City Trustees - part of Mattioli Woods

News and Media

25 February 2013

You can take away my home, but you will never take my pension!

Since the introduction of the Welfare Reform and Pensions Act 1999, the legislation around how a bankrupt individual´s pension is to be treated became clear. If the bankrupt was in receipt of pension income, the trustee in bankruptcy (TIB) could apply for an income payments order (IPO), and if no pension income was being paid, the trustee in bankruptcy had no recourse to the pension fund.

Naturally, in true pension style, these rules seemed too straightforward, and when pension rules are simple to understand, we should always expect change.

Cue Raithatha v Williamson 2011

As a brief background, Mr Williamson´s pension fund was in excess of £1 million. Raithatha (the TIB) made an application for an IPO in respect of Mr Williamson´s pension commencement lump sum (PCLS) entitlement, along with any income he should be receiving.

As Williamson was 59 years of age, he was allowed to draw a PCLS and income from his personal pension plan. Deputy Judge Livesy QC decided that in light of the fact that he could receive these by merely asking for them, demonstrated that he was ‘entitled’ to this income, and therefore ruled in favour of Raithatha. Until this decision, it was generally understood that undrawn income could not be caught by an IPO.

Whilst this case was due for an appeal, both parties came to a confidential settlement and therefore the original decision still stands as a precedent. Although the above is extremely great news for trustees in bankruptcy, the question remains…

…What next?

The Rathaitha decision was in respect of a personal pension plan and there has been no clarification of whether or not this will apply to occupational pension schemes or whether occupational schemes are still protected under S.91 of the Pensions Act 1995.

For schemes that are trust-based, the provider will normally act as the professional trustee and in the unfortunate event that any client is made bankrupt, they can no longer remain as a trustee of the scheme by virtue of the Trustee Act. Therefore any payment of PCLS or income would be at our discretion as professional trustee, and not the client´s. Whether this is sufficient protection from the TIB is yet to be seen.

It is clear that most insurance-based providers are now relying on the Raithatha judgement as gospel, and paying PCLS to the TIB. Mattioli Woods recently had a client who happened to be in the unfortunate position whereby the TIB was looking to force the client to take PCLS from his SIPP.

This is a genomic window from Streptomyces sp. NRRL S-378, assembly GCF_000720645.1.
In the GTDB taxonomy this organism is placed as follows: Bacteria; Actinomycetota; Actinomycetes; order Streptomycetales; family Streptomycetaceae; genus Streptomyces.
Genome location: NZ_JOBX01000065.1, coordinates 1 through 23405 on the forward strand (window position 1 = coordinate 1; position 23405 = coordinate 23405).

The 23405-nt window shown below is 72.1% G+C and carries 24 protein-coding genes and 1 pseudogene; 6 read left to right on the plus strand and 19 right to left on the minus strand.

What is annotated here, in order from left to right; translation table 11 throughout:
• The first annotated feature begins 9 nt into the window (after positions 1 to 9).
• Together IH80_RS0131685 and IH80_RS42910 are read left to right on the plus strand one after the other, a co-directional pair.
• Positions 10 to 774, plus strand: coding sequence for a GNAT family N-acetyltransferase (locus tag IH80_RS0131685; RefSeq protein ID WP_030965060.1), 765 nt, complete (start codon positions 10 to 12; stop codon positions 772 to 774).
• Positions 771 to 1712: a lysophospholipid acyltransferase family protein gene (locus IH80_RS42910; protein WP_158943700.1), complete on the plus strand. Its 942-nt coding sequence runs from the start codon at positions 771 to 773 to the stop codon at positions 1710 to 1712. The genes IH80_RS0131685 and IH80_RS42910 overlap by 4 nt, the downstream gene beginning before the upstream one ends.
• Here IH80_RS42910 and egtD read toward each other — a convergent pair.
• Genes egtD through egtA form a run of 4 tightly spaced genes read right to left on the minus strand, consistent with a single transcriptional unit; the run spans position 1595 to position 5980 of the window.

The scheme concerned elected to fight the request and, after much correspondence, the TIB decided not to take any further action. In this case, it was clear to all parties concerned that going to court would be a costly affair, and in most cases these costs would be borne by the PCLS and therefore once the legal and admin fees have been paid, there could be very little left for the TIB.

How big does the fund have to be before it becomes worthwhile for a TIB?

The judge in Raithatha confirmed that one of the other reasons for the decision was that even with the PCLS being paid, there was still sufficient capital left in the fund to provide a decent level of income in retirement, i.e. £40,000 to £50,000 per annum.

With gilt yields at a historical low, one can argue that any fund below £450,000 would provide an income of less that £20,000 per annum and therefore should not be open to question. Furthermore, if by chance smaller pots are attacked, serious attention should be made to the Boyden v Watson 2004 case, where a judge rejected an application for an IPO on the grounds the bankrupt had insufficient funds once their reasonable costs were met, and included in these costs were private school fees for the children!

The moral of the story is that if you do happen to have any clients in similar situations, it would be prudent to contact the scheme administrators as soon as possible to ensure they stand their ground. If not, scheme assets could be sold to fund PCLS and the fund could find itself in a position where it is taxable on death.

John Glover, Business Development Manager


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